Patrick DeVilbiss, Offering Manager, and Colin Zeglen, Product Manager, for Trade and Supply Chain Solutions at CGI, explore the future of trade.
Just when it seemed the 2020 supply chain crisis couldn’t get any worse, on March 24 the massive container vessel Ever Given wedged itself across the Suez Canal, bringing to a halt all shipping traffic in a waterway carrying 12% of global trade.
The mishap had an immediate impact on everything from consumer products to crude oil prices, and left already-frantic logistics providers and shippers scrambling to calm their customers. When the ship was dislodged six days later, experts speculated the repercussions would be felt globally for at least 60 days, and questioned whether the worldwide just-in-time delivery network would ever be the same.1
In the world of trade finance, it brought into sharp focus the need for banks and other financial service providers to adapt – and quickly – to serve an evolving and uncertain market.
During the pandemic, exporters faced increasing difficulty in accessing short-term trade financing in the private market. Exporters in the US reported a 60% increase in rejected applications for trade credit insurance, and the International Chamber of Commerce reported a retreat among banks from “high risk” financial sectors. The result was that many global trade players turned to government financing programmes, which saw a 43% increase in the use of short-term financing products, including a dramatic 112% increase in working capital guarantees provided by the US Export-Import Bank.2
Although conditions may be improving, in light of recent dynamic conditions, the response from trade banks must be to plan for a more uncertain future and put their customers at the centre of the trade finance experience.
To that end, digital transformation has a major role to play.
The road to digitisation
Trade banking has made great strides toward digitisation, and like many industries during the pandemic, the acceptance of new technologies and processes accelerated to meet the challenges of remote work and rising customer expectations.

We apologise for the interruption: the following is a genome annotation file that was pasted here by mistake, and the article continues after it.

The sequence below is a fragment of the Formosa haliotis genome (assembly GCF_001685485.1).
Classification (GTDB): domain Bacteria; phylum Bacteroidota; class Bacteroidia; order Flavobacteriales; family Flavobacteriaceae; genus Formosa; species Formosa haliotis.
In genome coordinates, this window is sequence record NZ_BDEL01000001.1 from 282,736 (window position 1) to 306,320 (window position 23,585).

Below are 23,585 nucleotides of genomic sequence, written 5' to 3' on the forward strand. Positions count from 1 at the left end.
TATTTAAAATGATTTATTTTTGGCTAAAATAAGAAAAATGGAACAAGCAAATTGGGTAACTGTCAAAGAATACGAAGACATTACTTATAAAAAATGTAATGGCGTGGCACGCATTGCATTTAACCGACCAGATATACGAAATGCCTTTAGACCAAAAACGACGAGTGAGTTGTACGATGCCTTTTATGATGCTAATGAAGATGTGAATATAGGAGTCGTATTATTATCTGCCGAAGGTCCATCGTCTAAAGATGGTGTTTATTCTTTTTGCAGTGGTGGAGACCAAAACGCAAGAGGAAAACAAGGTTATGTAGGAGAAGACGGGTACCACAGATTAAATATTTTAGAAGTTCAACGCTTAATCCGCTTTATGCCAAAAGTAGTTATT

This acceleration in 2020 finally superseded the industry’s traditional reluctance to deploy tools like digital signatures, digital or electronic documents and other capabilities that would enable customer self-service without using physical documents, wet signatures, or brick-and-mortar offices. Today, with the need for digitisation largely unquestioned, the challenge lies in how to engage the market with new tools that are uncomplicated and at low risk of confusing customers.
In other words, the customer journey is key. Keeping customers happy means delivering a seamless experience. Digitisation can enable this experience while also reducing risk and effort in banking operations.
Indeed, during the pandemic, CGI’s trade bank clients were well served by the CGI Trade360 platform which provided end-to-end digitised services for their corporate customers as well as back-office processing. CGI was proudly awarded a GTR ‘Leader in Trade for Resilience’ award in 2021, reflecting existing capabilities to seamlessly operate in a remote and digital manner as well as a commitment to further digitising the business of trade.
Looking forward, several catalysts for trade banking transformation have begun to emerge, including automation, standardisation and a focus on environmental, societal and governance (ESG) values in corporate practices.
More automation, new standards
New standards and products are emerging with the potential to streamline global trade finance while creating more transparency and a richer data set for finance professionals – allowing them to connect invoicing and payment information, easing reconciliation and other accounting processes.
SWIFT message changes for guarantees and standby letters of credit are a recent innovation that should have a significant impact on trade banks. Previously, some SWIFT messaging was unstructured and without strict standards, with free-format messages composed almost like an email. Standby letters of credit messaging typically had the highest amount of risk, particularly automatic extension clauses and drawings/payments. They were completely manual and without standardisation. This is one area addressed by the new, dedicated SWIFT messages. The new SWIFT messages will be standardised with tagged fields, creating an approach that creates efficiency and reduces error. Ultimately, it will help create a more seamless, highly automated experience for clients.
Another SWIFT product, called the GPI tracker, now enables banks to provide end-to-end payments tracking to their customers. With the tracker, banks are able to log in to instantly check the status of payments sent, in progress and received. The tracker can be accessed via a graphic user interface and also via application programming interface (API), allowing the service to be embedded in other back-office systems. This added layer of transparency should also become a major selling point to customers.
At a time when new banking technologies seem to come online every day, avoiding customer confusion and competing standards is truly a global industry imperative. Fortunately, progress is being made.